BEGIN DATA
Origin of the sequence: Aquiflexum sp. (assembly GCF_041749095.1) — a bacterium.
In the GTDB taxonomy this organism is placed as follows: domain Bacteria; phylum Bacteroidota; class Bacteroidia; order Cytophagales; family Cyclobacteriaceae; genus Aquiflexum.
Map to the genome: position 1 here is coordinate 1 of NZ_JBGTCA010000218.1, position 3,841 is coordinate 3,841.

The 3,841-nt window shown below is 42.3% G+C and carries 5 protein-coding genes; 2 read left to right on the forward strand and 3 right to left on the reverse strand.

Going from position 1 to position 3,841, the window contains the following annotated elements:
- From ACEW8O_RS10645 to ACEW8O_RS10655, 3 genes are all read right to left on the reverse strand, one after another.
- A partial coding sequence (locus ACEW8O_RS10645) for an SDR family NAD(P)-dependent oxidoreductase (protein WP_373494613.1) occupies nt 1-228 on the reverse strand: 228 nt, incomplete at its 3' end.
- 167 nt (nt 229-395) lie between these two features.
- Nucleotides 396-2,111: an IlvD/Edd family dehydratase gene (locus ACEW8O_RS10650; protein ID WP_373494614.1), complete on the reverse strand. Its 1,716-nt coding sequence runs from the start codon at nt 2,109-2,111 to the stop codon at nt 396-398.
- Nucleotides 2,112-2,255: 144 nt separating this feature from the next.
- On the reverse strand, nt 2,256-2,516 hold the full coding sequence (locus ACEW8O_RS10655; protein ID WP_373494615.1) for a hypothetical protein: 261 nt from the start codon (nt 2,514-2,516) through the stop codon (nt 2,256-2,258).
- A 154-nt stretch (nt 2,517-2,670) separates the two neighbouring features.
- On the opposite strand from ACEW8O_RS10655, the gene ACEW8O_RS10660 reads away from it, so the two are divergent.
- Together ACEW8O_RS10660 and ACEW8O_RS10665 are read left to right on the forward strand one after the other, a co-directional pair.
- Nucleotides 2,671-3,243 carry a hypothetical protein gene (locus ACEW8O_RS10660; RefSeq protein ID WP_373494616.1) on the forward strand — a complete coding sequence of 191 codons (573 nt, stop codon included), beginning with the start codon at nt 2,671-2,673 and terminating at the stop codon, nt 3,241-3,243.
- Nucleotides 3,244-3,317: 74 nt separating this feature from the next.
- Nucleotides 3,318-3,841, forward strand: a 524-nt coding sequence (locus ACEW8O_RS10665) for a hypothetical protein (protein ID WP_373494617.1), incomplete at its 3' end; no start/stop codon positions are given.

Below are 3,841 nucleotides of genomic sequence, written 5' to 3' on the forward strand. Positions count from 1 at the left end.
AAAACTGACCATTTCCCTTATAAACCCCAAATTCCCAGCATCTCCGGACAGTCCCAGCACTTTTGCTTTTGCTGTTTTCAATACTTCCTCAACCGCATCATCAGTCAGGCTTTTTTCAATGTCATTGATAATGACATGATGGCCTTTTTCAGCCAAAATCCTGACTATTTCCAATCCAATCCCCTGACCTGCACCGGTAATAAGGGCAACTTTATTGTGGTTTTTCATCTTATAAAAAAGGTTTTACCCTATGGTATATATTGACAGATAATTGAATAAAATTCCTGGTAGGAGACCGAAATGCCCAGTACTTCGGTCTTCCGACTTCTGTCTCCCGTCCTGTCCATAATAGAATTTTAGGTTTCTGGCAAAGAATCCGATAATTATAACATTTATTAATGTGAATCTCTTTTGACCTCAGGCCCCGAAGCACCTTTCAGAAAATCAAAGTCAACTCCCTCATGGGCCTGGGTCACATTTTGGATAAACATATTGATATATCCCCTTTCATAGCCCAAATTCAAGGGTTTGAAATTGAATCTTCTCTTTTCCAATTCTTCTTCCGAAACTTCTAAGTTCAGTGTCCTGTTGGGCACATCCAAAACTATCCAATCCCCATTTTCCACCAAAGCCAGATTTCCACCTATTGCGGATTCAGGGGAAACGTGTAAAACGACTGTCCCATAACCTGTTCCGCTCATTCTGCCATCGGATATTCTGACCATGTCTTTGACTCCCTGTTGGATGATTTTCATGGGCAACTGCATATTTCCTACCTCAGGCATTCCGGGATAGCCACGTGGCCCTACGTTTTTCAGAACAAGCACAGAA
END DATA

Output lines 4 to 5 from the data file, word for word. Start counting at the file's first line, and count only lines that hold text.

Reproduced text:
The 3,841-nt window shown below is 42.3% G+C and carries 5 protein-coding genes; 2 read left to right on the forward strand and 3 right to left on the reverse strand.

Going from position 1 to position 3,841, the window contains the following annotated elements: